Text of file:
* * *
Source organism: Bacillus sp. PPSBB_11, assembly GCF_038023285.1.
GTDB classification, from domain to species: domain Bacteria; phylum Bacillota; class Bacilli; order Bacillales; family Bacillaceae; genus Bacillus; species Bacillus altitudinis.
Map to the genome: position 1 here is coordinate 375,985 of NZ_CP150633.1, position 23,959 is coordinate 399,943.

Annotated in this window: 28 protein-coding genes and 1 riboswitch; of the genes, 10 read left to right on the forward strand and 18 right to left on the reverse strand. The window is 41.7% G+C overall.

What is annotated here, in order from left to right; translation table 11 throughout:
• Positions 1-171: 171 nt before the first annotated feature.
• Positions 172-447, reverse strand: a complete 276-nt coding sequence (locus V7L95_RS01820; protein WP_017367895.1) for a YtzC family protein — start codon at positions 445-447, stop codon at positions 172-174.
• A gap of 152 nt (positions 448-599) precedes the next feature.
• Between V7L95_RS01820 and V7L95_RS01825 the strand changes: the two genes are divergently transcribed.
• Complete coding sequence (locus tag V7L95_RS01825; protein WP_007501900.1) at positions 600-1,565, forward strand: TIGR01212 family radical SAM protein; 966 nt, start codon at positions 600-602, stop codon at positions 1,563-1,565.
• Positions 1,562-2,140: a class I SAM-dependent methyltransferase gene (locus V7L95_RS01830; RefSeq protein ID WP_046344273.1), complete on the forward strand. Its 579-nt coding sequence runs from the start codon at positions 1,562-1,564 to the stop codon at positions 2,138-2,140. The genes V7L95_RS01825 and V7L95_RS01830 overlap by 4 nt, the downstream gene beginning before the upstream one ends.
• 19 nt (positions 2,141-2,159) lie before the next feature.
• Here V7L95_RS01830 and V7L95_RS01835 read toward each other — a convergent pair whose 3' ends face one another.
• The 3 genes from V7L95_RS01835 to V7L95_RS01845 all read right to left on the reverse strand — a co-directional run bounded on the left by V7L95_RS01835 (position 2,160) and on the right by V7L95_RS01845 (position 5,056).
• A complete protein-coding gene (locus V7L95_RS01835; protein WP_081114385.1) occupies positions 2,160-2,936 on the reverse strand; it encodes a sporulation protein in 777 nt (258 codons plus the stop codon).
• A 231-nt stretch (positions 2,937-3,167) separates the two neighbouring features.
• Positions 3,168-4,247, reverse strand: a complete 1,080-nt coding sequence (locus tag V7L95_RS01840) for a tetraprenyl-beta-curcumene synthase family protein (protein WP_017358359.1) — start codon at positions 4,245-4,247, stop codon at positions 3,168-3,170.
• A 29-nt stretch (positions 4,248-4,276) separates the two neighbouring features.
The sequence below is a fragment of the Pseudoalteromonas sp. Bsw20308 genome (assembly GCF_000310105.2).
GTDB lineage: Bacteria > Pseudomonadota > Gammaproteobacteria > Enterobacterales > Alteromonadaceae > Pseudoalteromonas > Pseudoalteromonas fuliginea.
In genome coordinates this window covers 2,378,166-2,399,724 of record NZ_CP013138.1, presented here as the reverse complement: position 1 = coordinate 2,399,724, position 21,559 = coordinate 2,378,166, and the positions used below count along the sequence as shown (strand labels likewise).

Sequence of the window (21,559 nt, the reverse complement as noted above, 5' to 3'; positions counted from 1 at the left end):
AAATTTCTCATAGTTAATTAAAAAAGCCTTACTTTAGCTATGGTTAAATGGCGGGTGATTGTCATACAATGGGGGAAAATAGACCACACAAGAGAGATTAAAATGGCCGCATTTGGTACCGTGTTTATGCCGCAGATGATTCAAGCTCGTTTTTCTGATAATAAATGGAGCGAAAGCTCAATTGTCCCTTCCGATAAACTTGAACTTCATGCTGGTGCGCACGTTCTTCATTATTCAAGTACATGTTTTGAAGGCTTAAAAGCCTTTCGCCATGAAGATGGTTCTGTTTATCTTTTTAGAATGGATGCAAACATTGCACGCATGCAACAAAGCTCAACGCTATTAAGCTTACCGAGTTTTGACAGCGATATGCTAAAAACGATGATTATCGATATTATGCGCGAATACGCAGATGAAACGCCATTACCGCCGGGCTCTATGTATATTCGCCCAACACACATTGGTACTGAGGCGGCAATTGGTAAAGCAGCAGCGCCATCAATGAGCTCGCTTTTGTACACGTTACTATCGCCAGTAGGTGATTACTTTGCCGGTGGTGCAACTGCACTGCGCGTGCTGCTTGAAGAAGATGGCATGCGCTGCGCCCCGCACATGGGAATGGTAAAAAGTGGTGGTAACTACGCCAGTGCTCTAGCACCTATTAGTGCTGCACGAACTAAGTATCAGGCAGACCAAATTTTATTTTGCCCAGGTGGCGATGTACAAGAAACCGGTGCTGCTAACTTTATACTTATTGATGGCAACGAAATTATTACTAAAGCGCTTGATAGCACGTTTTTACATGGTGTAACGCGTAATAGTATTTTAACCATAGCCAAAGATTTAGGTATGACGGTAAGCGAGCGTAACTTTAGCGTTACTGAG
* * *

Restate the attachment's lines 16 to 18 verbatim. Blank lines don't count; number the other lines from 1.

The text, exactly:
• A 231-nt stretch (positions 2,937-3,167) separates the two neighbouring features.
• Positions 3,168-4,247, reverse strand: a complete 1,080-nt coding sequence (locus tag V7L95_RS01840) for a tetraprenyl-beta-curcumene synthase family protein (protein WP_017358359.1) — start codon at positions 4,245-4,247, stop codon at positions 3,168-3,170.
• A 29-nt stretch (positions 4,248-4,276) separates the two neighbouring features.